The recent spike in Emotet activity shows that it remains an active threat
Latest ESET research shows just how far attackers will go in order to steal bitcoin from customers of one specific virtual currency exchange
The malicious apps have all been removed from the official Android store but not before the apps were installed by almost 30,000 users
Customers see their admin credentials stolen and their servers infected with Linux/ChachaDDoS
Website altered to serve a malware-tainted version of otherwise legitimate software with the global event in Russia acting as a smokescreen
D-Link and Changing Information Technologies code-signing certificates stolen and abused by highly skilled cyberespionage group focused on East Asia, particularly Taiwan
Entirely new malware family discovered by ESET researchers
ESET researchers have discovered a piece of banking malware that employs a new technique to bypass dedicated browser protection measures
The infamous outbreak may no longer be causing mayhem worldwide but the threat that enabled it is still very much alive and posing a major threat to unpatched and unprotected systems
Zebrocy heavily used by the Sednit group over last two years
Companies should check they are running latest version of WebEx, and beware attacks via the road less travelled.
An interview with ESET’s Lukáš Štefanko on the thin line between what deserves the name “security app” and what can be called fake.
ESET researchers have analyzed a newly discovered set of apps on Google Play, Google's official Android app store, that pose as security applications. Instead of security, all they provide is unwanted ads and ineffective pseudo-security.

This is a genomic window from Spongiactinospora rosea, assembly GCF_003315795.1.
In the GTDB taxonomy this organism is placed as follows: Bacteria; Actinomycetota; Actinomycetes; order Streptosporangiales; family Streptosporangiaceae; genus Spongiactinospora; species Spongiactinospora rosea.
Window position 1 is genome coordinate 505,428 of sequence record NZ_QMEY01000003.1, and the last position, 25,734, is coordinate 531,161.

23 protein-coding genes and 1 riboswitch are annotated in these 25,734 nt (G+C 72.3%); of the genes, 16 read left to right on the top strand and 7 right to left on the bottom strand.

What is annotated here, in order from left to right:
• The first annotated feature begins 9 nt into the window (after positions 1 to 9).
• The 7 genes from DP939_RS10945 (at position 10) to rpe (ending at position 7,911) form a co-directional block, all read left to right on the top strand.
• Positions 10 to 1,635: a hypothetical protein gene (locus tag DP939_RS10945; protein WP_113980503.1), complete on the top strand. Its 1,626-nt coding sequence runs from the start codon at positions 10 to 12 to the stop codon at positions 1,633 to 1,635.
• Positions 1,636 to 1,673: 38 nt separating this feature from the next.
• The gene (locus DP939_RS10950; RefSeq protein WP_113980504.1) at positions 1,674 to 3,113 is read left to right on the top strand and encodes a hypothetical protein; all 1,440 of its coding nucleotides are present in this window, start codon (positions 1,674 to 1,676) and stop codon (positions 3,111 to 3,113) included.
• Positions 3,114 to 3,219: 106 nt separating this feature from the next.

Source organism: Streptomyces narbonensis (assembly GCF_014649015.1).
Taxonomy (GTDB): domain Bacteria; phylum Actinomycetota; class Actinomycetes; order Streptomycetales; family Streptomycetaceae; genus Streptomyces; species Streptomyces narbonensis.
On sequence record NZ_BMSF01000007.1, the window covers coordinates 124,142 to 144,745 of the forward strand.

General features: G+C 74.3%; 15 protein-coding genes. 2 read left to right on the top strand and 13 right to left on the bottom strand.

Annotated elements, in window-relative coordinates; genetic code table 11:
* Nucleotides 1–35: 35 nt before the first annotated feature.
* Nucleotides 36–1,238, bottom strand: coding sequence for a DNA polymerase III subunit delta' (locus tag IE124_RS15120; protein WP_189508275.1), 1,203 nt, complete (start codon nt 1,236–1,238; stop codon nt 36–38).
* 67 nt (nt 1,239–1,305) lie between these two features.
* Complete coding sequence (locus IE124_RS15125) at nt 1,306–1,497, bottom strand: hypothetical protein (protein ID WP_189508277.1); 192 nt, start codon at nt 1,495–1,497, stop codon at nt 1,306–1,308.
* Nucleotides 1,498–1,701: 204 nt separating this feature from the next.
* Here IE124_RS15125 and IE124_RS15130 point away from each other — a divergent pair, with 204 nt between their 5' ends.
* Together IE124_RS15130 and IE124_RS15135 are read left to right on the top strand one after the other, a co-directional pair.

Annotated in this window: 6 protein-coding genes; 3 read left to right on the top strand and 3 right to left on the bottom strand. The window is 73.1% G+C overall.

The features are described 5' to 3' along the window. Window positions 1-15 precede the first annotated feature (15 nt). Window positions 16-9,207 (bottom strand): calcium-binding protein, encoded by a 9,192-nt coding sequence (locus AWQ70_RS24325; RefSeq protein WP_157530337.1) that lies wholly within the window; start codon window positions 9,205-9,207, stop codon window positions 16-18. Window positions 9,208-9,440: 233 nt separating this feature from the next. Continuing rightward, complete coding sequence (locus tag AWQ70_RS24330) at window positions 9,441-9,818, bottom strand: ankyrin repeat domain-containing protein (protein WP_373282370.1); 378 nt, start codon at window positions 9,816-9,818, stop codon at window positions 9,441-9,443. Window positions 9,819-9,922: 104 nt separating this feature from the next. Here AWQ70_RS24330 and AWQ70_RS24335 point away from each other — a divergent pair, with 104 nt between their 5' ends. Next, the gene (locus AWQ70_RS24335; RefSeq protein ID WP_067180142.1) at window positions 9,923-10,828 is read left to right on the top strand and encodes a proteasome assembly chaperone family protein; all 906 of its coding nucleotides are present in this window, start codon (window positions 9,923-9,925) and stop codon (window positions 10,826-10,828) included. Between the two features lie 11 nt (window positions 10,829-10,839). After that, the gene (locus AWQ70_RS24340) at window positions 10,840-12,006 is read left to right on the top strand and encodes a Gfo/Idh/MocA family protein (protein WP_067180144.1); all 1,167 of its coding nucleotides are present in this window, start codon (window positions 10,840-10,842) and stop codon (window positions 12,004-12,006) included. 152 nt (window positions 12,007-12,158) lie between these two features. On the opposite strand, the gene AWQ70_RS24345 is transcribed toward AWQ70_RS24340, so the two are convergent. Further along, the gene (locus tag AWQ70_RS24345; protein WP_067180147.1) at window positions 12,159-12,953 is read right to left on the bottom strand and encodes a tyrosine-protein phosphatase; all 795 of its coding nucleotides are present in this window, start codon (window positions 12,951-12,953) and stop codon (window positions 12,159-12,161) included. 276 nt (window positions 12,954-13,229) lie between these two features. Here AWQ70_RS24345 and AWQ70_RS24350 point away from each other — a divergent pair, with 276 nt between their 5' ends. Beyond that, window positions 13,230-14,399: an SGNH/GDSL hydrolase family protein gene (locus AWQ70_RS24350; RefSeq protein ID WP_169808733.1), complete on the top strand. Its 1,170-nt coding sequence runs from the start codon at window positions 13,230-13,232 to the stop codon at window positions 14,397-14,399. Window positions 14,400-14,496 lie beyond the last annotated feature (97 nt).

Latest ESET research strongly suggests that Glupteba is no longer tied to the infamous Operation Windigo.
ESET researchers dicovered that Trojanized applications used to steal bitcoin were hosted inadvertently by the popular website download.cnet.com.
To smuggle the backdoor onto a targeted machine, the group uses a two-stage attack whereby a dropper package first gains a foothold on the system and sets the stage for the backdoor itself. This process involves some trickery commonly associated with targeted operations of this kind.
Besides delivering the promised functionalities, the malicious apps can display fake notifications and login forms seemingly coming from legitimate banking applications, harvest credentials entered into the fake forms, as well as intercept text messages to bypass SMS-based 2-factor authentication.
The Volatility Foundation, the non-profit organization behind the Volatility Framework, sponsors the yearly Volatility Plugin Contest to acknowledge the best forensic tools built on the Volatility platform.
For a user, it can be difficult to figure out whether an app is malicious. First off it is always good only to install applications from the Google Play store, since most malware is still mainly spread through alternative stores.
In all the cases we investigated, the final payload was a mobile banking trojan. Once installed, it behaves like a typical malicious app of this kind: it may present the user with fake login forms to steal credentials or credit card details.